Drivers in Illinois should know that distracted driving is behind an increasing number of crashes. Strictly speaking, anything that takes a driver’s attention from the road is a distraction. This can include eating, drinking, looking at billboards and adjusting the radio. One of the most distracting activities, though, is phone use.
Manipulating a phone, such as when sending texts or surfing the web, has been definitively linked with a higher car crash risk. The Insurance Institute for Highway Safety says that the same largely goes for talking on a phone; only a minority of studies do not support that conclusion. These are important things to keep in mind, considering how widespread phone use is.
For example, it has been estimated that 9.7% of all drivers, at any given time of day, can be found using a hands-free or handheld phone behind the wheel. The National Center for Statistics and Analysis has noted an increase in distracted drivers under the age of 25, too. Whereas 1.1% of these drivers were found to use their phones in 2009, that percentage became 4.2% in 2018.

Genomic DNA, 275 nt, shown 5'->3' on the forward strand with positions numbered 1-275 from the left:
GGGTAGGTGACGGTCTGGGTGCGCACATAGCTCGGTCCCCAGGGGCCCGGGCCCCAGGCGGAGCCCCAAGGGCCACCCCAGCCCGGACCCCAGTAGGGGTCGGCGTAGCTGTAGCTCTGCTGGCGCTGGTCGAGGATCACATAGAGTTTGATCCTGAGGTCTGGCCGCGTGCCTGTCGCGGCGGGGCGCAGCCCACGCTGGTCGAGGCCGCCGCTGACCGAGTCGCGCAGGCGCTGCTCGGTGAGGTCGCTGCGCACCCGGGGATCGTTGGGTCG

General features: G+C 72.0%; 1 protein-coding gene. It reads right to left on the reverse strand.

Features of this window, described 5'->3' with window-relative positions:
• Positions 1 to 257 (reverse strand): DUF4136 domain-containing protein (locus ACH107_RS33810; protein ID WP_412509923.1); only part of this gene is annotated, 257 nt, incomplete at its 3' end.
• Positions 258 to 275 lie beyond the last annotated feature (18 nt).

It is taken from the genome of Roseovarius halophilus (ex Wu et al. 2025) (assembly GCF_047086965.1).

Each state has its laws on drivers’ cell phone use. Illinois bans handheld phone conversations and texting for all drivers as well as all phone use among licensed drivers and learner’s permit holders under 19.
Whether drivers comply with these laws is another matter. Those who suffer serious auto accident injuries and discover that the other driver was using a cell phone may have a clear-cut personal injury case. Still, they might want a lawyer to assist them with each step, including the gathering of evidence and the negotiating of a settlement. The lawyer may obtain the other party’s phone records and hire crash investigators to help as well. Victims might consider litigation if negotiations fail.